I find the dynamic of the Round Robin similar to the property of fascia and for this reason wanted to try it out in the framework of the research as a structuring and relational element.
The usual rule of the Round Robin is to set a minimum amount of movers starting within the circle, while the rest of the group forming the circle is holding the space. When a new person comes in, then one of the movers has to leave. This is made so to give a sense of agency and responsibility to the whole group. For the purpose of the exercise today, I decided to have at least two people in the space, but it didn’t have to be limited to only two. This way there is more freedom of formations and interactions in the circle.
This Round Robin scenario is also linking to the biotensegrity gaze, and witnessing three-dimensional eyes explorations we explored in week 4.
– Holding the space as witnesses within the circle gives an architectural sense of the space that emphasizes the connective tissues between the movers bend the skin. At some point Jan-Ming stepped back because she injured her ankle, and straight away the space became unidirectional, leading the gaze and the energy to the duet taking place between Tara and Helena at 10min 30 (see video hereunder). The space seemed to close in, in opposition to the more ‘balanced space’ we had been creating over these last few weeks. This in turn created a hierarchy of attention, drawing the gaze towards the connection between Helena and Tara.
– In this configuration, the dancers forming the circle felt instinctively drawn into the circle, as if the antennae arms were calling them, or drawing the invisible connective threads amongst the dancers.
– The outside circle intuitively reconfigured and balanced the space out when dancers where leaving or joining it. This balanced harmony reflects a property of fascia we found out in week 1 and 2.
27/06/2021 Helena, Josephine, Olivia, Pete (online)
1) Today we played with elastic bands between two dancers. This time including the possibility of elastic recoil, in other words, breaking away from the continuous tension we have been exploring so far and included the possibility for the elastic band to extend and retract. The kinetic recoil is an important aspect of fascia and tendons, the same way kangaroos can jump so high is because of the loading of tension gathered in the tendon and fascia.
Axis syllabus defines elastic recoil: ‘the storage and conversion of potential energy to kinetic energy through quick lengthening and shortening visco-elastic tissues: fascia, muscles, nerves, blood vessels, organs and skin.’ (Faust, 2011, p.75).
In Bowspring technique, they have the spring-loading principle (refer to the interview with Fiona Gordon here) in which the volume of the body, the curves and domes are emphasized to create the spring loading position, going back and forth to gather kinetic energy.
Score 1: Explore the elastic recoil and continuous tension between two dancers. The third person acts as what I call a ‘proprioceptive agent’ (sensing movement and spatial location), balancing out the space and composing spatially and architecturally.
– The elastic recoil gives more possibilities of motion. A momentum builds up, as well as a listening. The dancers seemed to rely a lot on sight though rather than trusting and focusing on the sensation and transmission of forces received through the elastic band. So I emphasized sensing through the mechano-transduction between them (force of mechanical transmission into electrochemical activity through fascia). I consciously choose here to expand this term specific to fascia, to the transmission of forces between the two dancers via the elastic band. Indeed we are here working with the idea of the band representing the connective tissues. Mechano-transduction is responsible for processes such as touch and proprioception within the body. By using this sensory transmission as a metaphor, I imply that listening and responding via the elastic is much more complex than just transmitting forces and implies a fine tuning and subtlety between the dancers.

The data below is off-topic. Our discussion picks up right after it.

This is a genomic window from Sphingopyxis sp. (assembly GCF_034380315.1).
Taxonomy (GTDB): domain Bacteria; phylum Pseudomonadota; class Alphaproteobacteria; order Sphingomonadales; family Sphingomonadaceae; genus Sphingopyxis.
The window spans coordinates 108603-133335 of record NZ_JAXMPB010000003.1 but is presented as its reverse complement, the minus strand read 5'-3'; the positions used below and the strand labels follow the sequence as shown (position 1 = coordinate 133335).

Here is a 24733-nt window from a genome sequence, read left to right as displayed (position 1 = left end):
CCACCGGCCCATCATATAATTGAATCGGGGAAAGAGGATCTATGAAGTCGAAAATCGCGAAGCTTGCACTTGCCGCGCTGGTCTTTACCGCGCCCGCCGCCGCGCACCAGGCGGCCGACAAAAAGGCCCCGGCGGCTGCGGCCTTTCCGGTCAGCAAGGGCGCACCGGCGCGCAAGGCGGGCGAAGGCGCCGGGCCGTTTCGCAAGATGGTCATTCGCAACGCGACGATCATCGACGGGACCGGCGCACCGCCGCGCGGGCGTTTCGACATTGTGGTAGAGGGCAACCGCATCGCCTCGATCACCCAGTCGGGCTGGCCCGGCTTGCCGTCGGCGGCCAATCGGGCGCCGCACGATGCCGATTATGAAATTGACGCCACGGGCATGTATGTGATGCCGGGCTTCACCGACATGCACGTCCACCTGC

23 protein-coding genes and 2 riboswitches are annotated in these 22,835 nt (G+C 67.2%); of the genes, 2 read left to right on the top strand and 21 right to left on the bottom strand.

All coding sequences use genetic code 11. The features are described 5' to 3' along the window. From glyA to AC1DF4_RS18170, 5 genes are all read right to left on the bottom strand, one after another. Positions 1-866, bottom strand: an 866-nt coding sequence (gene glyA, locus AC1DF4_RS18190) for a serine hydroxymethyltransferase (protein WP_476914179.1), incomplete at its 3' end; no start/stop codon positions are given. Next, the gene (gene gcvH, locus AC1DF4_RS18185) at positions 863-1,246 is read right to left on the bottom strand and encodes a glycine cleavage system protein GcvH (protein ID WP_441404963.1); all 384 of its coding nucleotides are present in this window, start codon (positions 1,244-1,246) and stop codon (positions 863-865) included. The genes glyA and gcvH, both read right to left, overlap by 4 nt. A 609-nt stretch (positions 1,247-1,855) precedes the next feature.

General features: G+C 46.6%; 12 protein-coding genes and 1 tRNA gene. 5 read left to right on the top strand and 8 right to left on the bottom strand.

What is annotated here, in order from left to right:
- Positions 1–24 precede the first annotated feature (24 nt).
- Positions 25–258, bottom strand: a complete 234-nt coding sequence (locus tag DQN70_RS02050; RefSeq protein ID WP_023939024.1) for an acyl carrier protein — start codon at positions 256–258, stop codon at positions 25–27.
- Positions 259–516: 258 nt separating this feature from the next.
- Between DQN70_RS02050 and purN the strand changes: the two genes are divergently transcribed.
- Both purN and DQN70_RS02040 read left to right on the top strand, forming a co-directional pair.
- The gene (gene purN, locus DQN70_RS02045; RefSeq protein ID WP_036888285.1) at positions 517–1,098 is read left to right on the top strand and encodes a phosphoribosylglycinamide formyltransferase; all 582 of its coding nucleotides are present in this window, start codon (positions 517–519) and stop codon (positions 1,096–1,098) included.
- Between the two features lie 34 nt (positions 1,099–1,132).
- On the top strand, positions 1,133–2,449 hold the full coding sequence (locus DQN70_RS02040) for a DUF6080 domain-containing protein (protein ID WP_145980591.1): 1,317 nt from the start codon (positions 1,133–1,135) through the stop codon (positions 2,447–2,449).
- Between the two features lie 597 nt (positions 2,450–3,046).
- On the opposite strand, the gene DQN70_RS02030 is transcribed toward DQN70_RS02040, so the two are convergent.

The elastic recoil sometimes led into into series of helixes that seemed to be able to repeat into the infinite.
– The role of the third person had to be redefined a few times. Pete who was online, joined us and the third person tried to create the bridge between the online dancer and the other two present in the studio.
2) We then worked again with the superficial and deep fascia using touch in trios. One person was receiving while others went into wringing, pulling and sliding from the skin to skin connection.
Helena found out she was looking for a counter force where touch comes from both sides of a body part. One solution is using both hands in counter directions.
3) Forearm to forearm connection. Same task as score 2 in the last rehearsal: have the skin to skin contact holding the forearms of your partner. Play with pushing and pulling on either side.
It is not easy to make the difference between emphasizing the connection and the touch at the level of the bones and at the level of the fascia. It seems that connecting at the level of the bones is the easiest, because the most used in dance. Tuning into the level of the fascia and the visco-elastic property of the extra cellular matrix seems to happen at the onset of the movement: the touch goes from skin to skin to fascia to deeper fascia to muscles to bones. From local to global.